Managed Care Programs Should Be Held To Higher Standards Than Those Proposed For Population At Large

June 30, 1998

In response to a research study that found that nationally established goals for population screening of high-density lipoproteins (HDLs) were exceeded by a managed care organization, Kurland (Regional Director for New England of the Department of Health and Human Services) and Robbins (past president of the American Public Health Association and editor of Public Health Reports) write that that is not good enough.

The survey, conducted by the Prudential HealthCare organization of three of its sites and published in the July/August 1998 issue of Public Health Reports, determined that 84% of patients in the study group had received at least one total blood cholesterol level, exceeding the 75% target established by the National Cholesterol Education Program.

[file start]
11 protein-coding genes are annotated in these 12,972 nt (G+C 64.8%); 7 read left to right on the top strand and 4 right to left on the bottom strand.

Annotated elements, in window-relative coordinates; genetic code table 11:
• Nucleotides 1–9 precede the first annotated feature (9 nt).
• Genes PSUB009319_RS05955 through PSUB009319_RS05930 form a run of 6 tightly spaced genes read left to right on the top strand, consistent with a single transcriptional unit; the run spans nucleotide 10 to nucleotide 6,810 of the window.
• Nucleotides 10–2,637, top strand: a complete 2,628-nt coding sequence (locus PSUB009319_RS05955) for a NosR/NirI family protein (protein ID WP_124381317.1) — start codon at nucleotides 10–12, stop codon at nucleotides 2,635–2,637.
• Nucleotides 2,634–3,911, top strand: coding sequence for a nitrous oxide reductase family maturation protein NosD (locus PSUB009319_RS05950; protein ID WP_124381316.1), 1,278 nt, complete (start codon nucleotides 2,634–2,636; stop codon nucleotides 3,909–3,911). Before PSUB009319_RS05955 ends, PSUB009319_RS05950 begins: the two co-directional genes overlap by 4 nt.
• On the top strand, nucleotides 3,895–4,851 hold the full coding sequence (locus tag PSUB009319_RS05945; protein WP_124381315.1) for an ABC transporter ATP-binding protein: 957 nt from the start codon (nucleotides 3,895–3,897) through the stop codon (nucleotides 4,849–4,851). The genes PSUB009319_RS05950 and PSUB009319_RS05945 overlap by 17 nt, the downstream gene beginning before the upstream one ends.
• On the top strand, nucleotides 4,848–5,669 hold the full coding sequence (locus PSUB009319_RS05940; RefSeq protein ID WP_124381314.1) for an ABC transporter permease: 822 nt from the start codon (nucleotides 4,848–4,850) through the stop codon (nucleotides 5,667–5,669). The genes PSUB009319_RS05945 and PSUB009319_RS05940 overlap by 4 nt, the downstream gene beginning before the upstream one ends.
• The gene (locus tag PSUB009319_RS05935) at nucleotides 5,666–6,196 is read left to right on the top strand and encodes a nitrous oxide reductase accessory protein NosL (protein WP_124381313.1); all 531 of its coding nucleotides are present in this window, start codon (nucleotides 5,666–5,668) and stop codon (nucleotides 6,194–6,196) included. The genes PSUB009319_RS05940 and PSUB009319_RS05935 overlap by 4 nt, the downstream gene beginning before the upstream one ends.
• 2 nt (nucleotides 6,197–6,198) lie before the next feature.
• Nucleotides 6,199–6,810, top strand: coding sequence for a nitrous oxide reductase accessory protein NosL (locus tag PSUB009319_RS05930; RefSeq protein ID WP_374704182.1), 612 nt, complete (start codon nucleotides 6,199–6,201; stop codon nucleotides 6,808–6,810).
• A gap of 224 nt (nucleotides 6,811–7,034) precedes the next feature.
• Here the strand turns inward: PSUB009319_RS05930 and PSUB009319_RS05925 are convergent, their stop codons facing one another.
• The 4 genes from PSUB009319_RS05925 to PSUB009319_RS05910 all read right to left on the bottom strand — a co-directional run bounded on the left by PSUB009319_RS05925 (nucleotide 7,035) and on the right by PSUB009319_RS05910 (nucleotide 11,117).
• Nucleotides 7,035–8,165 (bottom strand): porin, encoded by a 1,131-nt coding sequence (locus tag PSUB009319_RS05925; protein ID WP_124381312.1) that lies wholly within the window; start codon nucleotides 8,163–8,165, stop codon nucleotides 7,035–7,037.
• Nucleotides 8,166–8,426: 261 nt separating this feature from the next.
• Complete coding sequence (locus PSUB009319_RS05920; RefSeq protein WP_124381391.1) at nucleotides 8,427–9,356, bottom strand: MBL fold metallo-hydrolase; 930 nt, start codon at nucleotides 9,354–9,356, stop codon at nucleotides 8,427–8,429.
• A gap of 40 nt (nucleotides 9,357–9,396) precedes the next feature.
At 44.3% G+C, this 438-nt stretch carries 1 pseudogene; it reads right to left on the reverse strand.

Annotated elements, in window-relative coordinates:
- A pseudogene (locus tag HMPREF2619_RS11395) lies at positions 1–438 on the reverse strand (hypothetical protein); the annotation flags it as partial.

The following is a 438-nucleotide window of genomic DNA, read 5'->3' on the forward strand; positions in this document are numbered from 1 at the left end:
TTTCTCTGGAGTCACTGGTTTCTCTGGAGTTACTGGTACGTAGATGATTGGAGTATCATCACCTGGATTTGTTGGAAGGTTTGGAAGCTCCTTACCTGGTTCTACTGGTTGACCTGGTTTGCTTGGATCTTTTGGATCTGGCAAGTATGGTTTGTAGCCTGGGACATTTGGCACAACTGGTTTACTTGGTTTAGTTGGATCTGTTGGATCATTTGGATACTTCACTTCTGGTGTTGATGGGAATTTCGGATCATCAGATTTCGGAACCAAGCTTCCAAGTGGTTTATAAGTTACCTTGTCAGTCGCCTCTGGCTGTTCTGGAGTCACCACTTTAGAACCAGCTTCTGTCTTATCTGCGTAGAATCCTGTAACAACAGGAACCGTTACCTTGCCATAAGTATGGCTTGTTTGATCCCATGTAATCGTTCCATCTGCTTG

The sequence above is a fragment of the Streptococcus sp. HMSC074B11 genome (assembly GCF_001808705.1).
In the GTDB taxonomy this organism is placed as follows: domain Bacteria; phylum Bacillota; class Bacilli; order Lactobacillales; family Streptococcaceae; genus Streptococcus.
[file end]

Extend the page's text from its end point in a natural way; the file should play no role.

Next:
"It seems reasonable that managed care plans should be expected to reach 100% of their enrolled members," write Kurland and Robbins in a related commentary. The 75% target is "taken from a national goal, intended to include both unenrolled fee-for-services users and managed care enrollees." This broad national goal includes allowances for public health efforts that require outreach and public education to bring citizens in to see the doctor. "Managed care, with enrolled members, should not be granted such a handicap."

CONTACT for commentary: Judith Kurland; tel. 617-565-1500; e-mail jkurland@os.dhhs.gov. For study: Dr. Koplan, MD MPH; tel. 770-801-7880; e-mail jeffrey.koplan@prudential.com.
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Public Health Reports

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